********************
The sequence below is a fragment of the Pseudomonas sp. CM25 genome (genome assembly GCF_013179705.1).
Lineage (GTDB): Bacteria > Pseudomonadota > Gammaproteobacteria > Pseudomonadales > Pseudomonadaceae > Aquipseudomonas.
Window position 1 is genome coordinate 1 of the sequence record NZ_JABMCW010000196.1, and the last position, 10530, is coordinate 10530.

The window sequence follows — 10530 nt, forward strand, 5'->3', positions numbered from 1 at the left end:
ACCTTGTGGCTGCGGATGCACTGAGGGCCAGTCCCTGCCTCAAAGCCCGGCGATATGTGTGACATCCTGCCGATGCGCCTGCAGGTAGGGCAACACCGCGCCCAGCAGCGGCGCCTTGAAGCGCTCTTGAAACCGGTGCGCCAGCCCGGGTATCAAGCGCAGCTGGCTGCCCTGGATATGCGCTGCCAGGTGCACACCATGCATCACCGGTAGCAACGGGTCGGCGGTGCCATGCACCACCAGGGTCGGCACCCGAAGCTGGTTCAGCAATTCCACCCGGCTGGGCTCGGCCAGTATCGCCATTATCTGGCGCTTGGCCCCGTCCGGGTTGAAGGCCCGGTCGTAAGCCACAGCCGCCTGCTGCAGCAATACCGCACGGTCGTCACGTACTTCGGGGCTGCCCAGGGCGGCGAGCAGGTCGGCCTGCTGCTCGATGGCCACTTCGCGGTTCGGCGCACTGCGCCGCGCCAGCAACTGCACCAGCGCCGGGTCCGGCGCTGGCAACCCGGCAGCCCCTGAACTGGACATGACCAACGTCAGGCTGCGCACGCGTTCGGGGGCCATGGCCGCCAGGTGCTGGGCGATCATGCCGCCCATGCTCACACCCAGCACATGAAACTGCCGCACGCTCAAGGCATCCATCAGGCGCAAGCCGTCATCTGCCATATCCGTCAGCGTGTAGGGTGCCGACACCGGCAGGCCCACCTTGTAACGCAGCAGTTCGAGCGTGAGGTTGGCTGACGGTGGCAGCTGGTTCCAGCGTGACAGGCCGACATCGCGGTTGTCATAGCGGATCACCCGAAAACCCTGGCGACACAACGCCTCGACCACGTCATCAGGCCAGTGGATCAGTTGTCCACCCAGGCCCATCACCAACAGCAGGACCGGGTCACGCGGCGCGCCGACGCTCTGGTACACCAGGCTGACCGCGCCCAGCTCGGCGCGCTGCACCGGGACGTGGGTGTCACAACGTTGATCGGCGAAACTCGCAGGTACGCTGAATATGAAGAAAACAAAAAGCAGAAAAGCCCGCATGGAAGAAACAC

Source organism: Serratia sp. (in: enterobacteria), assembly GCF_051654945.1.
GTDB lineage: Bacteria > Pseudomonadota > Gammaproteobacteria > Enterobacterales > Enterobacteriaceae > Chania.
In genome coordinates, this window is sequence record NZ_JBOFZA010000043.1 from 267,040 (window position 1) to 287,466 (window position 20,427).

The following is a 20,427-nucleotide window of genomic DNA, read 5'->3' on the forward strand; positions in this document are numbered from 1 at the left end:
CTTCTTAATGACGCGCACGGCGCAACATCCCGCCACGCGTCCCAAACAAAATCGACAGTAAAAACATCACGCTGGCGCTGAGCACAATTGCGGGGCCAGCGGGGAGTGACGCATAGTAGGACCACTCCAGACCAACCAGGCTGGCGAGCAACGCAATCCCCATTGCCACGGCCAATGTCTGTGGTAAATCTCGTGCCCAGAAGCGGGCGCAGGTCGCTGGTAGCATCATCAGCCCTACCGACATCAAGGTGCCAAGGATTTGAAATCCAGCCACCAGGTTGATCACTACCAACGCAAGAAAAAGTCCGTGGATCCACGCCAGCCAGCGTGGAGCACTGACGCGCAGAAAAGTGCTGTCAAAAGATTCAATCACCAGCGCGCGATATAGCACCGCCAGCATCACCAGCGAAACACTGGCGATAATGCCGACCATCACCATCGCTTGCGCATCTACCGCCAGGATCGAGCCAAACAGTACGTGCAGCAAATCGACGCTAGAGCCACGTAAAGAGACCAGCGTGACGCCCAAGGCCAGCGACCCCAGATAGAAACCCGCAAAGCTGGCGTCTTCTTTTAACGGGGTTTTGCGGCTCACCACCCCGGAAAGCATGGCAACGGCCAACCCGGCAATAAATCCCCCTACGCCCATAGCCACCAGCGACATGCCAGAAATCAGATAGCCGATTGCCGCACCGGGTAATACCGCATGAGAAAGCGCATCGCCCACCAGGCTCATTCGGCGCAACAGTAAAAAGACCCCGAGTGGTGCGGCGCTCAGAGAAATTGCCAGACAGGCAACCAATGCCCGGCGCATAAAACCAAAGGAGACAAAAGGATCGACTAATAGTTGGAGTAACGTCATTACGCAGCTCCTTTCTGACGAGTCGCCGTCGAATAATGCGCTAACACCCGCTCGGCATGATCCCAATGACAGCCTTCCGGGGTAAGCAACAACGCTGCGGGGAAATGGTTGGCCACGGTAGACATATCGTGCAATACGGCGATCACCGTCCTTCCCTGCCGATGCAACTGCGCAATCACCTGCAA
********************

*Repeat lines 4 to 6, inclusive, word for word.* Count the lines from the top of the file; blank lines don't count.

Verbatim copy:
The window sequence follows — 10530 nt, forward strand, 5'->3', positions numbered from 1 at the left end:
ACCTTGTGGCTGCGGATGCACTGAGGGCCAGTCCCTGCCTCAAAGCCCGGCGATATGTGTGACATCCTGCCGATGCGCCTGCAGGTAGGGCAACACCGCGCCCAGCAGCGGCGCCTTGAAGCGCTCTTGAAACCGGTGCGCCAGCCCGGGTATCAAGCGCAGCTGGCTGCCCTGGATATGCGCTGCCAGGTGCACACCATGCATCACCGGTAGCAACGGGTCGGCGGTGCCATGCACCACCAGGGTCGGCACCCGAAGCTGGTTCAGCAATTCCACCCGGCTGGGCTCGGCCAGTATCGCCATTATCTGGCGCTTGGCCCCGTCCGGGTTGAAGGCCCGGTCGTAAGCCACAGCCGCCTGCTGCAGCAATACCGCACGGTCGTCACGTACTTCGGGGCTGCCCAGGGCGGCGAGCAGGTCGGCCTGCTGCTCGATGGCCACTTCGCGGTTCGGCGCACTGCGCCGCGCCAGCAACTGCACCAGCGCCGGGTCCGGCGCTGGCAACCCGGCAGCCCCTGAACTGGACATGACCAACGTCAGGCTGCGCACGCGTTCGGGGGCCATGGCCGCCAGGTGCTGGGCGATCATGCCGCCCATGCTCACACCCAGCACATGAAACTGCCGCACGCTCAAGGCATCCATCAGGCGCAAGCCGTCATCTGCCATATCCGTCAGCGTGTAGGGTGCCGACACCGGCAGGCCCACCTTGTAACGCAGCAGTTCGAGCGTGAGGTTGGCTGACGGTGGCAGCTGGTTCCAGCGTGACAGGCCGACATCGCGGTTGTCATAGCGGATCACCCGAAAACCCTGGCGACACAACGCCTCGACCACGTCATCAGGCCAGTGGATCAGTTGTCCACCCAGGCCCATCACCAACAGCAGGACCGGGTCACGCGGCGCGCCGACGCTCTGGTACACCAGGCTGACCGCGCCCAGCTCGGCGCGCTGCACCGGGACGTGGGTGTCACAACGTTGATCGGCGAAACTCGCAGGTACGCTGAATATGAAGAAAACAAAAAGCAGAAAAGCCCGCATGGAAGAAACAC

Source organism: Serratia sp. (in: enterobacteria), assembly GCF_051654945.1.